Econowatch: Bad news for Crocs stock

A scorecard on the state of the economy in North America and beyond

Good news

  • American consumers felt more upbeat in December, the Conference Board said. Its consumer attitudes index rose to 78.1 from 72.0 in November. Must have been the spirit of Christmas.
  • It wasn’t all that long ago people were openly predicting the end of the euro. But on Jan. 1 Latvia became the 18th country to adopt the currency, a sign the euro isn’t about to go away just yet.
  • The IMF says central banks around the world have boosted their holdings of Canadian currency 23.5 per cent since the end of 2012, to US$112.5 billion. They like us, they really like us.
  • Facebook founder Mark Zuckerberg donated nearly $1 billion of the company’s shares to charity in 2013, as the number of wealthy donors giving at least $1 million rose 57 per cent last year.
  • Fiat signed a deal to buy the final chunk of Chrysler Group LLC it didn’t already own, a big win for Fiat’s Italian-Canadian CEO Sergio Marchionne and his plan to build the world’s seventh largest auto group.
  • More than a dozen American states boosted their minimum wage on Jan. 1, with more to follow in 2014, a move economists expect will boost consumer spending.

Bad news

  • Bombardier suffered a big setback with its rail division when it lost a $600-million contract to modernize the London Underground’s signalling system.
  • Local government debt in China has surged since the end of 2010 by 67 per cent to roughly US$3 trillion. The loans went to fuel China’s infrastructure boom, but economists worried it could spark China’s own financial crisis.
  • While the situation for America’s factories continues to improve, the pace of Canadian manufacturing activity slowed again, this time to a four-month low, according to RBC.
  • The U.S. government warned that oil from the Bakken shale deposit in North Dakota, the type that exploded in the Lac-Mégantic train derailment, may be more flammable than other forms of crude. You don’t say.
  • Another week, another customer relations crisis for Target Corp. Following revelations that customer credit cards were hacked, the company said some gift cards bought over Christmas don’t work.
  • Hewlett-Packard raised the number of jobs it plans to cut in 2014 by 5,000, to a total of 34,000, as the shrinking computer company tries to restructure its business.

Stock Signs

  • Crocs, the maker of chunky, brightly coloured foam clogs, has faced declining sales as consumers waffle over whether plastic shoes are a practical option or a screaming fashion disaster. The company has received a $200-million lifeline from the private equity firm Blackstone Group. There’s just no accounting for taste on Wall Street.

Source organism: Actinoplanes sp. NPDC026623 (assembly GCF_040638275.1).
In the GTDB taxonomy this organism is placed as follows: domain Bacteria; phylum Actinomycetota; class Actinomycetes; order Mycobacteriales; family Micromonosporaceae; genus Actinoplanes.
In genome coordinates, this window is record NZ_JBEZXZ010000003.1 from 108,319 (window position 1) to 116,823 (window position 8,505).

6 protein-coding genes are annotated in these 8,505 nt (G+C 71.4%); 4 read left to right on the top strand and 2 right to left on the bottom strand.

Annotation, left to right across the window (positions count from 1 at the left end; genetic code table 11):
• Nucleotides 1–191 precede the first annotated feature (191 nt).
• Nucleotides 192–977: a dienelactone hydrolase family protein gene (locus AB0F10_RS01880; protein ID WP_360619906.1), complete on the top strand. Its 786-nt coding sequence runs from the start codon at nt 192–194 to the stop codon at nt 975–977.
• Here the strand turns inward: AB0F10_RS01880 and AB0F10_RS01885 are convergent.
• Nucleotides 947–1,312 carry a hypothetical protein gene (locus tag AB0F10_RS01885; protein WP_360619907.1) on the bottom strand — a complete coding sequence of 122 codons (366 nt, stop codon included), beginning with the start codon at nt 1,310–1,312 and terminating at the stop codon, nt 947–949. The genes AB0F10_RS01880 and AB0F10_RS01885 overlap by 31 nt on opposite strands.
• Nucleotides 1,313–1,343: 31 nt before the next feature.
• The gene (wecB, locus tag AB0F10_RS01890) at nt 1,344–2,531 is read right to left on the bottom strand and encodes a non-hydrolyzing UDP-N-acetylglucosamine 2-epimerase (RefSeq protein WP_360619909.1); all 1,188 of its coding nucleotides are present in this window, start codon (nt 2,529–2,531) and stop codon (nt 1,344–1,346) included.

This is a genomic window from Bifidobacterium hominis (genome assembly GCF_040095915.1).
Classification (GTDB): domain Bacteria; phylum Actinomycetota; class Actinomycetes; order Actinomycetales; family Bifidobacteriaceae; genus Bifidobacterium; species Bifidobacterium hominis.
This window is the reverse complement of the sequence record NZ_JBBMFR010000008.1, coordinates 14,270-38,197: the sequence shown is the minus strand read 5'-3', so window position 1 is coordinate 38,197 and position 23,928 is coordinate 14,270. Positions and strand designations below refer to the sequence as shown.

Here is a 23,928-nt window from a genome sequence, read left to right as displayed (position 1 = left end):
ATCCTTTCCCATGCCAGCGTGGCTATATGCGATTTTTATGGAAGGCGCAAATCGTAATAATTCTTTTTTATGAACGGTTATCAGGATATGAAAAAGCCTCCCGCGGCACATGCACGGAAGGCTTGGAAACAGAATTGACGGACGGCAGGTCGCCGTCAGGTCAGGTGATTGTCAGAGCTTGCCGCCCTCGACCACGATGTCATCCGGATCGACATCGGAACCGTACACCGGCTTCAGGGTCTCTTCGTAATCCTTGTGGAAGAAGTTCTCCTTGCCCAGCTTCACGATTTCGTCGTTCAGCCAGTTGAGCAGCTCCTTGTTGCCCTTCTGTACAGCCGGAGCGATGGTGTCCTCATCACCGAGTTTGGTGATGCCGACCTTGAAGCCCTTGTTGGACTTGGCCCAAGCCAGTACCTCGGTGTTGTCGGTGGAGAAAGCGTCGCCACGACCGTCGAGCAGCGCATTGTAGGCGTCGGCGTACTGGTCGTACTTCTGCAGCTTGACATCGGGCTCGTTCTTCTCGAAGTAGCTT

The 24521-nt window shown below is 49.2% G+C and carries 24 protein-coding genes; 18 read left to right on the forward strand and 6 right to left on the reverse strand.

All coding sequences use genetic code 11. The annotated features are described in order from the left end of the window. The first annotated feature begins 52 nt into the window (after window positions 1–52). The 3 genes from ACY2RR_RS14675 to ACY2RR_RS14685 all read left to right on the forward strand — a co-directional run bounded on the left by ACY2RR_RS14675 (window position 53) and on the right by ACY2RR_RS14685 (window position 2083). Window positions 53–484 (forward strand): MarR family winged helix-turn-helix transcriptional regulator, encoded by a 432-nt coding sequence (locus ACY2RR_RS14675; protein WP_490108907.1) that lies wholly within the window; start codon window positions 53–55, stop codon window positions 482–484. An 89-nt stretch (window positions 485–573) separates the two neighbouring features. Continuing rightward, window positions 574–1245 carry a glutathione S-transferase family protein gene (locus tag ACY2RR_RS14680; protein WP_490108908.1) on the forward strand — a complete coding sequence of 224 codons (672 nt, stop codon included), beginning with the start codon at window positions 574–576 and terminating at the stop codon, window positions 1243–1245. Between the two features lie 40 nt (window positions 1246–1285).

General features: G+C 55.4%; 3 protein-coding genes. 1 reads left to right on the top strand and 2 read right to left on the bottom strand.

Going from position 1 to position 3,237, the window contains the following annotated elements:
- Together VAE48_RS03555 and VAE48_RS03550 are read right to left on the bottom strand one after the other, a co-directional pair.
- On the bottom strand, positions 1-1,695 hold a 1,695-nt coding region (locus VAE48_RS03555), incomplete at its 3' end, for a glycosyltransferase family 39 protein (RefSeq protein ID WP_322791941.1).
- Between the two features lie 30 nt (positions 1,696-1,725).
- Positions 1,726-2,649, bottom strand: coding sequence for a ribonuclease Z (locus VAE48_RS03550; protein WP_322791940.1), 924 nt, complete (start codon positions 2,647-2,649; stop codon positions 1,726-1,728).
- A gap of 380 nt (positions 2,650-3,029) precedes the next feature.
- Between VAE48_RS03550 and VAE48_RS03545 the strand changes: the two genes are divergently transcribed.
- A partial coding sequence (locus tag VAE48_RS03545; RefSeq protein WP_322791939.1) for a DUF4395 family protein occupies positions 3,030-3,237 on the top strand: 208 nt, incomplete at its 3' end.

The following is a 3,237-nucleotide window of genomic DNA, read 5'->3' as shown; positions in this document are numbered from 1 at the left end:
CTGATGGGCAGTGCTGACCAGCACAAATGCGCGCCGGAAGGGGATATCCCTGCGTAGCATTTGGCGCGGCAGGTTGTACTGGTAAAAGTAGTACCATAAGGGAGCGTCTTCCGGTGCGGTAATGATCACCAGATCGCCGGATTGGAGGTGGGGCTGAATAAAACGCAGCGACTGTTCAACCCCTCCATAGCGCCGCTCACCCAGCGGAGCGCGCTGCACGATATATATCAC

• BlackBerry ended its pitiful marketing gimmick—sorry, collaboration—with singer Alicia Keys, who was named “global creative director” last year. The move by CEO John Chen is a symbolic nod BlackBerry is sharpening its focus on the enterprise market.
  • Since taking over Berkshire Hathaway in 1965, Warren Buffett has maintained an annual goal to increase the company’s net worth by more than the S&P 500 index over the previous five-year period. With the index, including dividends, up 128 per cent since 2008, analysts say it’s the first time Buffett has ever missed his mark.
  • General Mills, one of the world’s largest food companies, has bet consumers will be drawn to Cheerios free of all genetically modified ingredients. The move is part of a larger trend by food makers ditching GMOs in the hopes it will pay off in higher sales.



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Econowatch: Bad news for Crocs stock

  1. Countries have been joining the EU all along….it’s only rightwing NAmericans who keep predicting an end to it…..same as they keep predicting disaster for China. Because it’s what they wish would happen….so we could retain the top spot without having to work for it.

  2. Thought this article would be about our nation’s economy, but nope.

  3. Here is one or two you missed

    i) #4 on the Top Ten list of Conservative ‘accomplishments’ of the last 10 years…

    “Strongest Economy in the G7″

    source — http://www.conservative.ca/?page_id=3934

    ii) G8 selected stock market indexes – 2013 % increase

    Selected stock market indicies — G8 countries
    % change (in $US terms) on Dec 31, 2012

    Country | % increase

    Germany 28.7
    Japan 27.9
    U.S. 25.7
    Italy 23.2
    E.U. 21.7
    France 20.7
    U.K. 15.5
    Canada 1.0

    source — Jan 11, 2014 edition of The Economist, pg 77, Markets table

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